Kokoro Connect 05: Hurt Me Bad (in a Real Good Way)
A while back, I had difficulty getting my son to close his eyes while I washed his face in the shower. I’d have to tell him multiple times to close his eyelids in the same shower session. One day, I just let him do what he wanted, and to his discomfort, soap ran into his eyes. He had a miserable time. But now, I never have to ask him to shut his eyes – he does it without any encouragement on my part.
Kokoro Connect demonstrated the same principle this week. At the close of the episode, Heartseed lets the gang know that he presented this awful situation to them as a way of pushing them forward – of making them do the things they needed. The pain opened them up and caused them to do what was necessary.
This push reminded me of these lyrics*:
Oh but you move me
Out of myself and into the fire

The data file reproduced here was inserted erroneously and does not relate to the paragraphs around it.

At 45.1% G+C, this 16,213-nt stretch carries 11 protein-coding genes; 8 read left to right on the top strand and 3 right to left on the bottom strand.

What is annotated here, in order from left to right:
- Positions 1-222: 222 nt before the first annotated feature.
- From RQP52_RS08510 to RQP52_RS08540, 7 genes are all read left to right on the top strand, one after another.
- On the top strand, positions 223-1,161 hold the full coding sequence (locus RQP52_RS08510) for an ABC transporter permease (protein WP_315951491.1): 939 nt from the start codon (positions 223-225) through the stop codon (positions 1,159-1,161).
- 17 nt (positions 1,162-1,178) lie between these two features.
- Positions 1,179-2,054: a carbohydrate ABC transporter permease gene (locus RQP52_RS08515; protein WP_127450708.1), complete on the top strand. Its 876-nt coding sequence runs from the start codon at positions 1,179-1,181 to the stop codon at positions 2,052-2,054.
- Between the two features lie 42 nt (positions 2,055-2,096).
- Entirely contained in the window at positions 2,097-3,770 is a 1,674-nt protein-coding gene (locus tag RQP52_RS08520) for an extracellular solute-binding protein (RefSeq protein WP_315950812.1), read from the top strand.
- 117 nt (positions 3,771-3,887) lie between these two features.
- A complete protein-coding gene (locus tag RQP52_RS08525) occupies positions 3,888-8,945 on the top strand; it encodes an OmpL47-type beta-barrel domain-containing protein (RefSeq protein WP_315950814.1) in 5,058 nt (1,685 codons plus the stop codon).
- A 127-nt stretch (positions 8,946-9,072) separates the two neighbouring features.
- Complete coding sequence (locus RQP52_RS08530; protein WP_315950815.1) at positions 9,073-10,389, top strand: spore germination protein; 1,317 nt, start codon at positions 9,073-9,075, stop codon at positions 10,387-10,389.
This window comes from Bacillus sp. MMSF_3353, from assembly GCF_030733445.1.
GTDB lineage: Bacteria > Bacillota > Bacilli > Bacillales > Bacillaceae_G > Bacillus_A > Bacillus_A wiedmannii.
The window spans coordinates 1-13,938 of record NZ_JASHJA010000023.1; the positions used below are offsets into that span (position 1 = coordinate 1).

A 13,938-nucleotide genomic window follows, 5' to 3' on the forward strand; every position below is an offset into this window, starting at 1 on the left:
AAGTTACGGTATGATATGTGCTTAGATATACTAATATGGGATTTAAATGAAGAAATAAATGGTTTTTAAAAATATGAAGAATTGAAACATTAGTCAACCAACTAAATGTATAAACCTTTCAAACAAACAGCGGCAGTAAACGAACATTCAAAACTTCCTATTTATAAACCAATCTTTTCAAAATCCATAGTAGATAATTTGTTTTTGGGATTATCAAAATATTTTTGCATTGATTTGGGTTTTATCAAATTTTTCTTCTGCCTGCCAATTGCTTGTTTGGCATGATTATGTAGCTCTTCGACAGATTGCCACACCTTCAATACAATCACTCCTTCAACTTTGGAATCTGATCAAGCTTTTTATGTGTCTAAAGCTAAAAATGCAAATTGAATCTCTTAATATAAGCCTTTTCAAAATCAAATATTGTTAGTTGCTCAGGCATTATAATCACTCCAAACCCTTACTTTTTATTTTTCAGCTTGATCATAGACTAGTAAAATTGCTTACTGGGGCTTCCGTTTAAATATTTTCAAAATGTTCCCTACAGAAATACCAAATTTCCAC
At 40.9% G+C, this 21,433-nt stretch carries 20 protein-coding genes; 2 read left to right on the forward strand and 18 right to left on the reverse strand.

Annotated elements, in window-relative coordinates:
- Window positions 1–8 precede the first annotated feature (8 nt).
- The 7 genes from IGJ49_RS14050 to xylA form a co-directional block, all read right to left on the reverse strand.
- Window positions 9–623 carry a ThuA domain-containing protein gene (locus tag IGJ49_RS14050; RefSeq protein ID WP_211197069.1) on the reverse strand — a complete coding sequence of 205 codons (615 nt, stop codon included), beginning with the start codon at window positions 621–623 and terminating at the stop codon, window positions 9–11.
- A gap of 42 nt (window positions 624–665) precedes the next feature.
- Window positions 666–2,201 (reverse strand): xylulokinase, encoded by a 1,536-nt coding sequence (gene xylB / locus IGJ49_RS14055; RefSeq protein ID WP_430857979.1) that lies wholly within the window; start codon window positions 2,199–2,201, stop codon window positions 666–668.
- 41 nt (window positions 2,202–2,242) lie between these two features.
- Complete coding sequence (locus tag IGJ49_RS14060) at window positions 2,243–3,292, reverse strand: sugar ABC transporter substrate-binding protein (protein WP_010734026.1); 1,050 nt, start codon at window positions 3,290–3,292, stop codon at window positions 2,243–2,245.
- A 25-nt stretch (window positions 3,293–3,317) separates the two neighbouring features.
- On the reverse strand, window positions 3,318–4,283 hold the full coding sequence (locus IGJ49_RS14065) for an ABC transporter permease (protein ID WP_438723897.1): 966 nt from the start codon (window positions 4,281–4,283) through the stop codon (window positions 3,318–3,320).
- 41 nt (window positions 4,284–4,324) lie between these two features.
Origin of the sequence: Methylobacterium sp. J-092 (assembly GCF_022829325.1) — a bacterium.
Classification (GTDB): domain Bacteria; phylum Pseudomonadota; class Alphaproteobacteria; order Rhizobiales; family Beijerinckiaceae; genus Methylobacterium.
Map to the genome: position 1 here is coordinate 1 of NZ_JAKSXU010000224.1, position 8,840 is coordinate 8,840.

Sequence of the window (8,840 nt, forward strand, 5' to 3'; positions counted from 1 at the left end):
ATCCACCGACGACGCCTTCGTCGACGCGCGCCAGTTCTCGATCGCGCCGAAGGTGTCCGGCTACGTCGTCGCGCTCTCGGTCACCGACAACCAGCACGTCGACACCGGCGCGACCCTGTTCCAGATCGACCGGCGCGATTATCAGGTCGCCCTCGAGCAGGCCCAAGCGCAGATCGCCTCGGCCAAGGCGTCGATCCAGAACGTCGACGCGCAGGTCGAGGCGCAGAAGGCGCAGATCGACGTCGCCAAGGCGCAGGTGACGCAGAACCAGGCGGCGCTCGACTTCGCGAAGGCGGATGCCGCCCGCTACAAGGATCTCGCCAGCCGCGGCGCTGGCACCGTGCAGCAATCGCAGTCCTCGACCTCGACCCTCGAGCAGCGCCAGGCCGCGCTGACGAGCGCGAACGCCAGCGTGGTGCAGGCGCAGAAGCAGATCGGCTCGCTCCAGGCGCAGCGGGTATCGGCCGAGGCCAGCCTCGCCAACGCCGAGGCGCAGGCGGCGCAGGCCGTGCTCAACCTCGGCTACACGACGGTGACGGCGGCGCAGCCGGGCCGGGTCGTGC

You move me
Now I’m burning with love
And with hope and desire
How you move me
These actions reminded me of God and his relationship with us. While I can’t relate Heartseed’s dishonesty or manipulation to God, a basic similarity arises. A message, oft repeated in evangelical circles (and said much more eloquently by others than I’ll paraphrase here), is this: God doesn’t mind hurting you if it helps you. Temporary pain might be necessary for eternal growth.
For instance, I have a close friend who has a pastor that mentors him. This pastor lost his young daughter a long time ago, before he became a minister. Grief-striken, he questioned a friend, asking why God would do this to him. As the man studied the question and learned more about God, he came to dedicate his life to Christ. Today, he pastors a megachurch.
Did God cause the young girl’s death so the man could come closer to God? That’s a big question and I don’t think it’s simply answered. For every bad thing that happens, there are often a variety of reasons, many of which we can’t see. And sometimes those “can’t sees” amount to learning experiences that can help us grow. That pain exists to draw us closer to God isn’t the answer to the problem of pain, but it’s an answer.
And as Nagase, Taichi, and the rest are discovering, sometimes a little hurt can lead to a good thing.
*Note: This post has a country twang to it – the title of the article and the lyrics above are both from country songs, sung by Patty Loveless and Garth Brooks, respectively.